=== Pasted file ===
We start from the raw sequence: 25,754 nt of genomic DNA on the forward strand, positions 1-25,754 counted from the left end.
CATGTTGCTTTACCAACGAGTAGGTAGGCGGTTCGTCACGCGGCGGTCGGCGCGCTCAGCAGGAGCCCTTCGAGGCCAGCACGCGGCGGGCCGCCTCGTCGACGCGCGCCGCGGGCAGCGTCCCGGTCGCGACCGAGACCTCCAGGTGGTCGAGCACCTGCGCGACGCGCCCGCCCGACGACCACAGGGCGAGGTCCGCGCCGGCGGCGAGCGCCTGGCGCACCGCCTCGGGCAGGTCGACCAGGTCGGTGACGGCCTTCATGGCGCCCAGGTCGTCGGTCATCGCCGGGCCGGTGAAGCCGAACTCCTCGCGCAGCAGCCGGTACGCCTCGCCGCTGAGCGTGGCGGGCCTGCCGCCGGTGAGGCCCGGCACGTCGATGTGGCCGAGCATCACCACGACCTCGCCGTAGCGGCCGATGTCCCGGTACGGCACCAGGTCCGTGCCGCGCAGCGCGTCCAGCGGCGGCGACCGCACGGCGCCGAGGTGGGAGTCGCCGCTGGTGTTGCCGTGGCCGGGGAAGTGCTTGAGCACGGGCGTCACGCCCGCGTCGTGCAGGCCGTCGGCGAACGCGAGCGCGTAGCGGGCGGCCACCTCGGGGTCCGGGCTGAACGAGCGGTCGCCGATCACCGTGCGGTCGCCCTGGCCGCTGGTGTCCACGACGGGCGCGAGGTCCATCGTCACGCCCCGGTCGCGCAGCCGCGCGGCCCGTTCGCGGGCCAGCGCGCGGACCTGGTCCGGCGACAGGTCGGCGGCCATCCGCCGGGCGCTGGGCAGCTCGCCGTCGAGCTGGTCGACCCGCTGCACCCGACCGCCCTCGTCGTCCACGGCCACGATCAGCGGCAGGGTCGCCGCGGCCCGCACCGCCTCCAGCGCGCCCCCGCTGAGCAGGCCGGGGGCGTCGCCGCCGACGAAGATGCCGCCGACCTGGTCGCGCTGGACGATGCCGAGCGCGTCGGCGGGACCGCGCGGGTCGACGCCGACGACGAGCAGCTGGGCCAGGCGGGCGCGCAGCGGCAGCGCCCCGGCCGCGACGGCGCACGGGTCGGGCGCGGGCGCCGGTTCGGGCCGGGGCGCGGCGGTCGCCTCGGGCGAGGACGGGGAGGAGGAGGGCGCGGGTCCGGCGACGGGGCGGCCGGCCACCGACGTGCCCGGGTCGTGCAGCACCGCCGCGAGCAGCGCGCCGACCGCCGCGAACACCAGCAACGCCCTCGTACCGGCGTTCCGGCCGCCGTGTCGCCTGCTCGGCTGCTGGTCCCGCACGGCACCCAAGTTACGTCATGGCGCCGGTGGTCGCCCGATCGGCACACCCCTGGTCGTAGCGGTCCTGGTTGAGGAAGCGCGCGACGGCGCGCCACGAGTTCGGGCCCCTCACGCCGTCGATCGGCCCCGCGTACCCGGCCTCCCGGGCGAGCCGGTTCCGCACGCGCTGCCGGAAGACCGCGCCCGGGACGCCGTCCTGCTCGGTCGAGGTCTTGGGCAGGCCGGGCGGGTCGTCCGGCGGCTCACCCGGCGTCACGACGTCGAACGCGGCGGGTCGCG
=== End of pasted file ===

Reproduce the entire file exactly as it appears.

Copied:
We start from the raw sequence: 25,754 nt of genomic DNA on the forward strand, positions 1-25,754 counted from the left end.
CATGTTGCTTTACCAACGAGTAGGTAGGCGGTTCGTCACGCGGCGGTCGGCGCGCTCAGCAGGAGCCCTTCGAGGCCAGCACGCGGCGGGCCGCCTCGTCGACGCGCGCCGCGGGCAGCGTCCCGGTCGCGACCGAGACCTCCAGGTGGTCGAGCACCTGCGCGACGCGCCCGCCCGACGACCACAGGGCGAGGTCCGCGCCGGCGGCGAGCGCCTGGCGCACCGCCTCGGGCAGGTCGACCAGGTCGGTGACGGCCTTCATGGCGCCCAGGTCGTCGGTCATCGCCGGGCCGGTGAAGCCGAACTCCTCGCGCAGCAGCCGGTACGCCTCGCCGCTGAGCGTGGCGGGCCTGCCGCCGGTGAGGCCCGGCACGTCGATGTGGCCGAGCATCACCACGACCTCGCCGTAGCGGCCGATGTCCCGGTACGGCACCAGGTCCGTGCCGCGCAGCGCGTCCAGCGGCGGCGACCGCACGGCGCCGAGGTGGGAGTCGCCGCTGGTGTTGCCGTGGCCGGGGAAGTGCTTGAGCACGGGCGTCACGCCCGCGTCGTGCAGGCCGTCGGCGAACGCGAGCGCGTAGCGGGCGGCCACCTCGGGGTCCGGGCTGAACGAGCGGTCGCCGATCACCGTGCGGTCGCCCTGGCCGCTGGTGTCCACGACGGGCGCGAGGTCCATCGTCACGCCCCGGTCGCGCAGCCGCGCGGCCCGTTCGCGGGCCAGCGCGCGGACCTGGTCCGGCGACAGGTCGGCGGCCATCCGCCGGGCGCTGGGCAGCTCGCCGTCGAGCTGGTCGACCCGCTGCACCCGACCGCCCTCGTCGTCCACGGCCACGATCAGCGGCAGGGTCGCCGCGGCCCGCACCGCCTCCAGCGCGCCCCCGCTGAGCAGGCCGGGGGCGTCGCCGCCGACGAAGATGCCGCCGACCTGGTCGCGCTGGACGATGCCGAGCGCGTCGGCGGGACCGCGCGGGTCGACGCCGACGACGAGCAGCTGGGCCAGGCGGGCGCGCAGCGGCAGCGCCCCGGCCGCGACGGCGCACGGGTCGGGCGCGGGCGCCGGTTCGGGCCGGGGCGCGGCGGTCGCCTCGGGCGAGGACGGGGAGGAGGAGGGCGCGGGTCCGGCGACGGGGCGGCCGGCCACCGACGTGCCCGGGTCGTGCAGCACCGCCGCGAGCAGCGCGCCGACCGCCGCGAACACCAGCAACGCCCTCGTACCGGCGTTCCGGCCGCCGTGTCGCCTGCTCGGCTGCTGGTCCCGCACGGCACCCAAGTTACGTCATGGCGCCGGTGGTCGCCCGATCGGCACACCCCTGGTCGTAGCGGTCCTGGTTGAGGAAGCGCGCGACGGCGCGCCACGAGTTCGGGCCCCTCACGCCGTCGATCGGCCCCGCGTACCCGGCCTCCCGGGCGAGCCGGTTCCGCACGCGCTGCCGGAAGACCGCGCCCGGGACGCCGTCCTGCTCGGTCGAGGTCTTGGGCAGGCCGGGCGGGTCGTCCGGCGGCTCACCCGGCGTCACGACGTCGAACGCGGCGGGTCGCG